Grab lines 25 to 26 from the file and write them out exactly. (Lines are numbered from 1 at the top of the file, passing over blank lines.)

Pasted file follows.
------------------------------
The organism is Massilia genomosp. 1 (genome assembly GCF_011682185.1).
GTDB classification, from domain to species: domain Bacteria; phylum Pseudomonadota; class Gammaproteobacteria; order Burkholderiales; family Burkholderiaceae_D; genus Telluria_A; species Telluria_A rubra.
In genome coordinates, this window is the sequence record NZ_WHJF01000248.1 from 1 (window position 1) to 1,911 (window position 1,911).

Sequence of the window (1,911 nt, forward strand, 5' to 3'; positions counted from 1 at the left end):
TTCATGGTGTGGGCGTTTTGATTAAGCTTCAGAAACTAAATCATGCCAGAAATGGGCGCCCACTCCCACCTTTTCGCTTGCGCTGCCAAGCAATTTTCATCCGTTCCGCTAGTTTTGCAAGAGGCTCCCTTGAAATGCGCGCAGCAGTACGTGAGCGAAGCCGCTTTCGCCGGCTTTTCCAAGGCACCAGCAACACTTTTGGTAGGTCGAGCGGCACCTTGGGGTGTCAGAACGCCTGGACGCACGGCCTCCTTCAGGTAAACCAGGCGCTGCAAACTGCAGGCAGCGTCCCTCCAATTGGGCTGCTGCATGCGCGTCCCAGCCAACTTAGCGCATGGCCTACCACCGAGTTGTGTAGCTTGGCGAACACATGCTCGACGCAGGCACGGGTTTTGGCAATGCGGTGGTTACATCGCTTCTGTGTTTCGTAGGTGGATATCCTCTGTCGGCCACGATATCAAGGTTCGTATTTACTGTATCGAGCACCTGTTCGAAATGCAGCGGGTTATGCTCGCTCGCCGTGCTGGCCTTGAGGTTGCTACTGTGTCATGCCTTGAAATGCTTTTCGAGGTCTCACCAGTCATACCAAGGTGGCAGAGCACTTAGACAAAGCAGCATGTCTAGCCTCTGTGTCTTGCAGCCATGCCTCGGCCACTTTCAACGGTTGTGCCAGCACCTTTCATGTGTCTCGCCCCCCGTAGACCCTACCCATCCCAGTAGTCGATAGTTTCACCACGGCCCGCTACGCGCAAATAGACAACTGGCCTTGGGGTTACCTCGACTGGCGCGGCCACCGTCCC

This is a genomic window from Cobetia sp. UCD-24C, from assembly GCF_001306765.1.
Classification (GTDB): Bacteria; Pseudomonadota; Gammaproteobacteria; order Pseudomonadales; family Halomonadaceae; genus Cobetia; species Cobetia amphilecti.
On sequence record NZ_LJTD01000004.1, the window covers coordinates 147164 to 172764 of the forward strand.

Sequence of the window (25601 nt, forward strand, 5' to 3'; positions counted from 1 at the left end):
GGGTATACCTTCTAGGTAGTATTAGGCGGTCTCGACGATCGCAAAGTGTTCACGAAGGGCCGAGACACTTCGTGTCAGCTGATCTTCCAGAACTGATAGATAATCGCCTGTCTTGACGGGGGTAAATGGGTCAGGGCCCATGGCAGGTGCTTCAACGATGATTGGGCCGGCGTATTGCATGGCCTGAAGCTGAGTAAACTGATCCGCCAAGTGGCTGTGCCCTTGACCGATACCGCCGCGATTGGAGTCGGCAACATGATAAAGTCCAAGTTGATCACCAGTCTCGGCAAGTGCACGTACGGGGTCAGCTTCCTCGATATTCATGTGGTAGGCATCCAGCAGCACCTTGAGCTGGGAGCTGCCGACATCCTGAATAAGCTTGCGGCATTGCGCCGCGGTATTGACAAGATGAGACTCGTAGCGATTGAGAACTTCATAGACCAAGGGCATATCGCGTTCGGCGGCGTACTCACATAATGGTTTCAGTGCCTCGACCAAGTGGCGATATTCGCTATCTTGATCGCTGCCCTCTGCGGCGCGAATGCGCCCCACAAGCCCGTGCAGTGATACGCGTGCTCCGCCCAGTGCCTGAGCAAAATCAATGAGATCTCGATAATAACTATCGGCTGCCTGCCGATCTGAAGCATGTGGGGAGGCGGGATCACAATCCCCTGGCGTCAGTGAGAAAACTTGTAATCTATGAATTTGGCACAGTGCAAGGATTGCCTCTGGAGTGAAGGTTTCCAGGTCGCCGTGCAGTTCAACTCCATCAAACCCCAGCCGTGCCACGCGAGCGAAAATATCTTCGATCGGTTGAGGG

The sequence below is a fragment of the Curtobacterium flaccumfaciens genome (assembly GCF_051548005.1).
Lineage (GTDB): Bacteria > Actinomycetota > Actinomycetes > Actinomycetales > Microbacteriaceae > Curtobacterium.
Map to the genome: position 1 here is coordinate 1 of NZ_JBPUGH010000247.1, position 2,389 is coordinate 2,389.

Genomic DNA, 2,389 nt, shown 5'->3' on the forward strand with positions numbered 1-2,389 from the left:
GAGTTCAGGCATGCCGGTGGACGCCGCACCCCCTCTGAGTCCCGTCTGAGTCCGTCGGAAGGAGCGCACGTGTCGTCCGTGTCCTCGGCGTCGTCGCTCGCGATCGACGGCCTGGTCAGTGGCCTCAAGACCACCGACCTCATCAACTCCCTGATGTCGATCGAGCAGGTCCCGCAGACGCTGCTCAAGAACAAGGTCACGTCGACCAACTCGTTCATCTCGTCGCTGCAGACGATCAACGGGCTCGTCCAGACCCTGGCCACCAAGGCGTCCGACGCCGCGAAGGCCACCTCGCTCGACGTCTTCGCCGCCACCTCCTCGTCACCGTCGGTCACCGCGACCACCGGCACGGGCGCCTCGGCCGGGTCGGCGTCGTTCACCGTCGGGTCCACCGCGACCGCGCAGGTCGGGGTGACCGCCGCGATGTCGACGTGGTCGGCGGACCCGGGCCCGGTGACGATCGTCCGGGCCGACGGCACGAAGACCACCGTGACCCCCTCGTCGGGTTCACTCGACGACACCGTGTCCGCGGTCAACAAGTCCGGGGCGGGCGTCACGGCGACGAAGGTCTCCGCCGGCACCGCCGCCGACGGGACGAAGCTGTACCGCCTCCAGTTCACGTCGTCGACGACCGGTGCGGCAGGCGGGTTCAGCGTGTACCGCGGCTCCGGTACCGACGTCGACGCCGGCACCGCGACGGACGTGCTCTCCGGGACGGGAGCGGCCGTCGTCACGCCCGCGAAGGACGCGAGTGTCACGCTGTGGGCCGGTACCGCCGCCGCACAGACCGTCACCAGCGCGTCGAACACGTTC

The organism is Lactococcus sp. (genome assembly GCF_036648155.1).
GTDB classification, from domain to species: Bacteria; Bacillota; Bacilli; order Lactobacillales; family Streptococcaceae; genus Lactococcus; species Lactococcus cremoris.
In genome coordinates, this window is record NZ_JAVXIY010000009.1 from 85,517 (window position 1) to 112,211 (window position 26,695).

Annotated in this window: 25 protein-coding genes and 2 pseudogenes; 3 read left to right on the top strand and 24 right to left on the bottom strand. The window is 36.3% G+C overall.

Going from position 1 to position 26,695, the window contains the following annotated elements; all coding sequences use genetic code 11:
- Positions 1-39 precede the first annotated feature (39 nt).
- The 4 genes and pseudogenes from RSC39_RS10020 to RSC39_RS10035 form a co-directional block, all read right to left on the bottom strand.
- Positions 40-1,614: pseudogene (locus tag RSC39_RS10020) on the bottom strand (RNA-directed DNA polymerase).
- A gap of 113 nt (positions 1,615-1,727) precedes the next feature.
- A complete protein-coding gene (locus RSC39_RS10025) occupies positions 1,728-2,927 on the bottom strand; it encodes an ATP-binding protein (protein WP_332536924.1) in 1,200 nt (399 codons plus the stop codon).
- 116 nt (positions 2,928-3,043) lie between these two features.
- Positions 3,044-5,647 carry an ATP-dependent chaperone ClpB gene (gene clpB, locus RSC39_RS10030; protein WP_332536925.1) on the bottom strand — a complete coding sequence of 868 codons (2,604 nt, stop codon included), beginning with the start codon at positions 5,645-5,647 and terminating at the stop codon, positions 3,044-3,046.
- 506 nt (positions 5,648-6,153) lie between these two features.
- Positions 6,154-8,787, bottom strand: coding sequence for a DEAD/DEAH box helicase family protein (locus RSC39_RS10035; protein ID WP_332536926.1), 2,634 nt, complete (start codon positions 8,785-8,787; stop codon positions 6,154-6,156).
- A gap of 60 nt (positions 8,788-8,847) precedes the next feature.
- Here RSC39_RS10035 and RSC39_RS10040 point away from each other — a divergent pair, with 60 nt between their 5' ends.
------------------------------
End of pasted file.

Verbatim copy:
- A complete protein-coding gene (locus RSC39_RS10025) occupies positions 1,728-2,927 on the bottom strand; it encodes an ATP-binding protein (protein WP_332536924.1) in 1,200 nt (399 codons plus the stop codon).
- 116 nt (positions 2,928-3,043) lie between these two features.